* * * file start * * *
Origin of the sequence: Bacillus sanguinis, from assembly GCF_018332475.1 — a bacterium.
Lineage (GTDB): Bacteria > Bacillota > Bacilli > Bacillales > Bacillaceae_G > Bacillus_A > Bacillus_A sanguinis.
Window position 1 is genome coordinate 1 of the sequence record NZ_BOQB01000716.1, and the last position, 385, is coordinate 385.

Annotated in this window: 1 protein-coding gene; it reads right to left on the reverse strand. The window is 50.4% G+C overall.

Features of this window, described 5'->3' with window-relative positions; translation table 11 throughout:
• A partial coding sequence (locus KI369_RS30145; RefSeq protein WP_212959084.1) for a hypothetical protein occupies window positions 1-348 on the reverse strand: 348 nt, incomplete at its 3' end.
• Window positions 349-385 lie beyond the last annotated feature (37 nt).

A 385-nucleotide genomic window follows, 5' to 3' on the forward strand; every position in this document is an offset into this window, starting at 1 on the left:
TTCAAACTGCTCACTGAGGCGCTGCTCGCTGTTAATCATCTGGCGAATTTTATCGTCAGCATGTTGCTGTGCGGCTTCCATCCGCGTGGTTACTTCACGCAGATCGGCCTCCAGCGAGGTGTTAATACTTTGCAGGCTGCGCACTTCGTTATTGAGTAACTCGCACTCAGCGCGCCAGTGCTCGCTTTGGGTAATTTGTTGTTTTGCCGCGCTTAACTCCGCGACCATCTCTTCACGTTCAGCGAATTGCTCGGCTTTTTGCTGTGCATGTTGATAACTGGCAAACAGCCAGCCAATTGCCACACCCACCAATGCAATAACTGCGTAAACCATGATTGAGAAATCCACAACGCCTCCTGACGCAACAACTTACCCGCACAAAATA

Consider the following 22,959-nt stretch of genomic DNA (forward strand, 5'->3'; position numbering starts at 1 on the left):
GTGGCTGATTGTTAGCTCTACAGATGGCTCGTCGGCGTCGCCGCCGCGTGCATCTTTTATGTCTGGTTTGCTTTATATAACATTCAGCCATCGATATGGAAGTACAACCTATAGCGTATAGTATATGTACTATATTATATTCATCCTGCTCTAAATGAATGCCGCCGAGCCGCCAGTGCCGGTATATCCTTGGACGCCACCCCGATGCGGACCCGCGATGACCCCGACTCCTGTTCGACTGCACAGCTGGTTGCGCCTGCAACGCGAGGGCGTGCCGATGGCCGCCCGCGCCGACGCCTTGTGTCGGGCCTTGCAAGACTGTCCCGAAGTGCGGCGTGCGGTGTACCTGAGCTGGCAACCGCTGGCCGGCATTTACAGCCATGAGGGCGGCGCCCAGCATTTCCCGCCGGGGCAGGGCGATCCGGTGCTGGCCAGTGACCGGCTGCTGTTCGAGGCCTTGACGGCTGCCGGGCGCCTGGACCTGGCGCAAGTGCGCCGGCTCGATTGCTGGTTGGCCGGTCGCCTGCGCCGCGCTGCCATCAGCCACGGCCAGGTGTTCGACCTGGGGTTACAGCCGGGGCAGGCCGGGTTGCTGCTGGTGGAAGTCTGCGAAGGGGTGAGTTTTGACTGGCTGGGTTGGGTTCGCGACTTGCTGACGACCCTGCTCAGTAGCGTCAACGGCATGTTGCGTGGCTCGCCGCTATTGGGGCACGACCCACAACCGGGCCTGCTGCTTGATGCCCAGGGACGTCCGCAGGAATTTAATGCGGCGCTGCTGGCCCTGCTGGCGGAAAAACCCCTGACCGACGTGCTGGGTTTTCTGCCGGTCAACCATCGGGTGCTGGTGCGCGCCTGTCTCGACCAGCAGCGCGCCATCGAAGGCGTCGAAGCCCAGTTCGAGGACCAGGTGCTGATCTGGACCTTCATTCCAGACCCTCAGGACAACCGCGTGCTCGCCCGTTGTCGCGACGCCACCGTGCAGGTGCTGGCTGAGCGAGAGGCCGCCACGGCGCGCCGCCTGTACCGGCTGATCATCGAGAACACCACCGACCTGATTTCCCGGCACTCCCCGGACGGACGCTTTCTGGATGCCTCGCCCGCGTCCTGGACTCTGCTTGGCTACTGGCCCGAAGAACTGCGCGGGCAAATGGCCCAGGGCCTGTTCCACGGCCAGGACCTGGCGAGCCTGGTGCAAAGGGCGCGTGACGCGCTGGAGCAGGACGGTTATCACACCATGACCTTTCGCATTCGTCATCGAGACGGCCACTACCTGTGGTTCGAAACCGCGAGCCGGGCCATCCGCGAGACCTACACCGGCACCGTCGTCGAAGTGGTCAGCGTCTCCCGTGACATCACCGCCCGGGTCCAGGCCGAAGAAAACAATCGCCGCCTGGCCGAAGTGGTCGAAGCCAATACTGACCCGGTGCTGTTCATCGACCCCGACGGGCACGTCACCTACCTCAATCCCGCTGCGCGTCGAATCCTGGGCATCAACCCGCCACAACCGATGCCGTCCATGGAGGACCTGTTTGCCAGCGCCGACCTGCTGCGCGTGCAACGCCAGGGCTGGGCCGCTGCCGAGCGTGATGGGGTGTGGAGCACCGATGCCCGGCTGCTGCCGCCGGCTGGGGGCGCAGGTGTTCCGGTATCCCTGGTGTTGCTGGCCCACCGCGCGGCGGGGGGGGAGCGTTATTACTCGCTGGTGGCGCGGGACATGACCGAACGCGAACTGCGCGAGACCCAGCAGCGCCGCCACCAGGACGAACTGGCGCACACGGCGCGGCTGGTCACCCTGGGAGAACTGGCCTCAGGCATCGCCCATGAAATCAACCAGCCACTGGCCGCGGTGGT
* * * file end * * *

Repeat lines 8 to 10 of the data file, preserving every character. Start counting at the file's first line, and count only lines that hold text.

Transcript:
A 385-nucleotide genomic window follows, 5' to 3' on the forward strand; every position in this document is an offset into this window, starting at 1 on the left:
TTCAAACTGCTCACTGAGGCGCTGCTCGCTGTTAATCATCTGGCGAATTTTATCGTCAGCATGTTGCTGTGCGGCTTCCATCCGCGTGGTTACTTCACGCAGATCGGCCTCCAGCGAGGTGTTAATACTTTGCAGGCTGCGCACTTCGTTATTGAGTAACTCGCACTCAGCGCGCCAGTGCTCGCTTTGGGTAATTTGTTGTTTTGCCGCGCTTAACTCCGCGACCATCTCTTCACGTTCAGCGAATTGCTCGGCTTTTTGCTGTGCATGTTGATAACTGGCAAACAGCCAGCCAATTGCCACACCCACCAATGCAATAACTGCGTAAACCATGATTGAGAAATCCACAACGCCTCCTGACGCAACAACTTACCCGCACAAAATA

Consider the following 22,959-nt stretch of genomic DNA (forward strand, 5'->3'; position numbering starts at 1 on the left):